Interestingly, 2018 sales of medium and heavy commercial vehicles had recorded further improvement, in line with the trend over the second half of 2018, and the stronger sales suggested an improvement in capital investment sentiment in South Africa.    

Vehicle exports in 2018 had registered an annual record industry export figure and total vehicle exports at 351 154 units reflected an improvement of 13 058 vehicle exports or a gain of 3.9% compared to the 338 096 vehicles exported in 2017. Exports of light commercial vehicles and heavy trucks in particular had registered substantial gains, in volume terms, of 20.9% and 17.6%, respectively.    

The momentum of export sales had increased over the second half of last year and, based on relatively strong order books reported by most vehicle exporters, exports were expected to reflect further growth in 2019 and subsequent years. The projection for industry export sales for 2019 was currently at 385 000 export units.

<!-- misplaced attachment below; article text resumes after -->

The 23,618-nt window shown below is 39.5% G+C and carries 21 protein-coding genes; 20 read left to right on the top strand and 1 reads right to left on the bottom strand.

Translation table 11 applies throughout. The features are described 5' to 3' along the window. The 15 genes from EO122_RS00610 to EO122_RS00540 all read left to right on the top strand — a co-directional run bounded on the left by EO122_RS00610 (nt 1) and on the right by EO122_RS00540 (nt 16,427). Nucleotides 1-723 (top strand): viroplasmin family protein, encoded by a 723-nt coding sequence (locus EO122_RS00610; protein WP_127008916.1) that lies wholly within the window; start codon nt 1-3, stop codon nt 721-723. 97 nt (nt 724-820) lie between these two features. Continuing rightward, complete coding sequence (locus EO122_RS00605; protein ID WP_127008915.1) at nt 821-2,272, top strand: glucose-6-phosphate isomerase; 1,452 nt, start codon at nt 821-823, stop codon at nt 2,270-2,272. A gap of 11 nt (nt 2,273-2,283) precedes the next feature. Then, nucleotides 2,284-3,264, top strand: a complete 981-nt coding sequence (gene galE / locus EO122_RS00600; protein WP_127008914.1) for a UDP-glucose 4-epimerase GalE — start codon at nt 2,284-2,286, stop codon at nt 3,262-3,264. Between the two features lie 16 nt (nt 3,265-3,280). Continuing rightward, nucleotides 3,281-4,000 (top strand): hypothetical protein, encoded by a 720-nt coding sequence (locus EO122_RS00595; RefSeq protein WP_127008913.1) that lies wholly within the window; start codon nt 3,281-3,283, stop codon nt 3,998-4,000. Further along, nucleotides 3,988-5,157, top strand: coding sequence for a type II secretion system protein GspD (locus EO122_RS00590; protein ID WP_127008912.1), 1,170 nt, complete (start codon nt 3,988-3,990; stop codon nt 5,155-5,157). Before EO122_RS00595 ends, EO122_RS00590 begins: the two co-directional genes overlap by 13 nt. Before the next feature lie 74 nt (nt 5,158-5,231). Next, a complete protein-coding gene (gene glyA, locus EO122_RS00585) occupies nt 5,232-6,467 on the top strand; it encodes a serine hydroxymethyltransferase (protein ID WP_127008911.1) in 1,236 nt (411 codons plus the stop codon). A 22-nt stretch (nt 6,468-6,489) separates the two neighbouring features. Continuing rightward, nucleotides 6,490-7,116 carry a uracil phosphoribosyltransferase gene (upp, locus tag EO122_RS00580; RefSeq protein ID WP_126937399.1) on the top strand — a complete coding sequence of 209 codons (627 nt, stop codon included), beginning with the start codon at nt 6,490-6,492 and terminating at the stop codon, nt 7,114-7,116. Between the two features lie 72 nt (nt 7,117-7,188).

At this stage an improvement of around 1.0% in aggregate sales volumes is projected. However, most automotive companies are planning their operations on the basis of a flat market in 2019.   

Factoring in the expected improvement in exports, domestic production of motor vehicles in South Africa increased increase from 601 178 vehicles produced in 2017 to about 610 000 vehicles in 2018. An improvement in industry vehicle production of about 8.0% was projected for 2019 to reach about 657 500 units.